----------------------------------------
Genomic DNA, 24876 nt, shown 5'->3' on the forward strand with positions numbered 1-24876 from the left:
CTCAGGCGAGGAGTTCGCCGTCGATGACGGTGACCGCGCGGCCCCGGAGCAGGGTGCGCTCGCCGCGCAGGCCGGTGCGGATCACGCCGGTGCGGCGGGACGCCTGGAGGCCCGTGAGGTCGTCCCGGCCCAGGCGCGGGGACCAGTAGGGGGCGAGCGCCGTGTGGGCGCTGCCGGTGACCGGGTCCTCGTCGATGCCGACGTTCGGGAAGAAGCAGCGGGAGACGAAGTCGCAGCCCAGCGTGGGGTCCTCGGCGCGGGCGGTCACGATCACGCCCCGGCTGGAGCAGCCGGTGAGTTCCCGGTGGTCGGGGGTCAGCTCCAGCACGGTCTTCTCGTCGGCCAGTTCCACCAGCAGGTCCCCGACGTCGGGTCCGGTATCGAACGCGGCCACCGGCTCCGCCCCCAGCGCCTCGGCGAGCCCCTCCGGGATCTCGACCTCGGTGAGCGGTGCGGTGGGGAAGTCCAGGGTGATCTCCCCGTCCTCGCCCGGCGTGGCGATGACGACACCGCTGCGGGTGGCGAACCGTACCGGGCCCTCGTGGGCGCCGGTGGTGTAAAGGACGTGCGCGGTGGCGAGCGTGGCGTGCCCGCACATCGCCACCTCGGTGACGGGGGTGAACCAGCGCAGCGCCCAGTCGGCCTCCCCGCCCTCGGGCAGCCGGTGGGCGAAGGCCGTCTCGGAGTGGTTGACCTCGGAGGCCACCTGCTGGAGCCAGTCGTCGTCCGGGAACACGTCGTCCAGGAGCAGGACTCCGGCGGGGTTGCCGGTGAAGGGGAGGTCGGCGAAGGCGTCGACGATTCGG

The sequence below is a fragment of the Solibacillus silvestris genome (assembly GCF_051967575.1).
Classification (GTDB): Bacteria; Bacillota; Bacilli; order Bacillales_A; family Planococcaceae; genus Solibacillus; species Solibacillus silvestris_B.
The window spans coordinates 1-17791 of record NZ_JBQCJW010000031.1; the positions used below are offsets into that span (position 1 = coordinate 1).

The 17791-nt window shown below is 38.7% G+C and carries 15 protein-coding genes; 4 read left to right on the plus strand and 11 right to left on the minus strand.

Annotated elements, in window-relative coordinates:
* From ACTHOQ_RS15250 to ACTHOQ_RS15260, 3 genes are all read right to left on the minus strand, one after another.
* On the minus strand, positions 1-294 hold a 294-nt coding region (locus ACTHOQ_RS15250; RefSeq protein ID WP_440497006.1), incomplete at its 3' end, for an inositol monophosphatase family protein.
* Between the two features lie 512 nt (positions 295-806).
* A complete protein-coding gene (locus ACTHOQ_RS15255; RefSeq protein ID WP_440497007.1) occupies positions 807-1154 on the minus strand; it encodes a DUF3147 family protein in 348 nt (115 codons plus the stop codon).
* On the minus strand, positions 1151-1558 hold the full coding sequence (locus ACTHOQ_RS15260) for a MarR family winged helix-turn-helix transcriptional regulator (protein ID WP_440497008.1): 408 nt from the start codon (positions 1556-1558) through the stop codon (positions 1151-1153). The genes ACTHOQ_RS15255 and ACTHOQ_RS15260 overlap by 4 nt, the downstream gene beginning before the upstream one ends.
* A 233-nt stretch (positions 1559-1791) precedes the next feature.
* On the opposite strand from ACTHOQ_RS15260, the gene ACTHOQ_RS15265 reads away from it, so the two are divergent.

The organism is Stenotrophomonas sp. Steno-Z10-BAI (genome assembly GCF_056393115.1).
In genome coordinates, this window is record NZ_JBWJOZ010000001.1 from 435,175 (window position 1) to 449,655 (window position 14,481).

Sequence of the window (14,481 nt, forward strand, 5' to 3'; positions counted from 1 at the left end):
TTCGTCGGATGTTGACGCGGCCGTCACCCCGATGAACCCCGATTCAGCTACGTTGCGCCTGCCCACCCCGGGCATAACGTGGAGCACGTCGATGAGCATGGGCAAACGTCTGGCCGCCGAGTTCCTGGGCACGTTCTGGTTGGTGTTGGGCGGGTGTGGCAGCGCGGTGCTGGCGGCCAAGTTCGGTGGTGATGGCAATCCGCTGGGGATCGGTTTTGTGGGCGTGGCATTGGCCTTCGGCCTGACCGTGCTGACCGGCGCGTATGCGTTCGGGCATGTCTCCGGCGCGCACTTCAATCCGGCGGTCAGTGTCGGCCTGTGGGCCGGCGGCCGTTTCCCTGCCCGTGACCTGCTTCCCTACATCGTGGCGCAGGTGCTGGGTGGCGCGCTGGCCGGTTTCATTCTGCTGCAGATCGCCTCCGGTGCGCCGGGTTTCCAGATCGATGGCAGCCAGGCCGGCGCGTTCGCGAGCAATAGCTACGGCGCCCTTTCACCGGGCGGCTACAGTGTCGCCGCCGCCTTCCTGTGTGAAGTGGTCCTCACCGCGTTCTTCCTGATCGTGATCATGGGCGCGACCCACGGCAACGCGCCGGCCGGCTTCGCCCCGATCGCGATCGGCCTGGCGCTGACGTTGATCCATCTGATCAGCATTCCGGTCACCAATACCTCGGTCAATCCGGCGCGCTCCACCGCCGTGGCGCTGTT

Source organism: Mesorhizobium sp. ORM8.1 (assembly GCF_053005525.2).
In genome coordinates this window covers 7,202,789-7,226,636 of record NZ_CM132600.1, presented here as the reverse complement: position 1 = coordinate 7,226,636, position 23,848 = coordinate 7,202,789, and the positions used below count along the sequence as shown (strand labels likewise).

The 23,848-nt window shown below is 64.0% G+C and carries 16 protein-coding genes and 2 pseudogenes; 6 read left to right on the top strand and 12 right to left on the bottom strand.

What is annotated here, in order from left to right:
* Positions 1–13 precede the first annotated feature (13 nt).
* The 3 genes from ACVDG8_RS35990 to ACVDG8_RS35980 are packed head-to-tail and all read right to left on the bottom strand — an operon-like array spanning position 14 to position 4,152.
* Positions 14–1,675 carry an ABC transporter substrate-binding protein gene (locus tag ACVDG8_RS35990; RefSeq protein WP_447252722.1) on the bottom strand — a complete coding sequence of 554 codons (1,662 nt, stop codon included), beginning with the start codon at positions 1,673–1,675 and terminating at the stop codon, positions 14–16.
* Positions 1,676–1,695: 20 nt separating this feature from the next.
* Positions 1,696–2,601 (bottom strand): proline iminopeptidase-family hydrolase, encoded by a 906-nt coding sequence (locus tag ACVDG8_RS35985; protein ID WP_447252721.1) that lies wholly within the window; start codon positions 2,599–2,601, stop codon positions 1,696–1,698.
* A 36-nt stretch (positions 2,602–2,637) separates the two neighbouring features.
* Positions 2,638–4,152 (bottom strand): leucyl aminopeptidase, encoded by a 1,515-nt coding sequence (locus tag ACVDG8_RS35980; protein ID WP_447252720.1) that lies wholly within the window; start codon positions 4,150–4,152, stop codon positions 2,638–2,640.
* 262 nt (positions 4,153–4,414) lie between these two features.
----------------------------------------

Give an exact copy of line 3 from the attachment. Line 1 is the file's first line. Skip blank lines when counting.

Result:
The sequence below is a fragment of the Solibacillus silvestris genome (assembly GCF_051967575.1).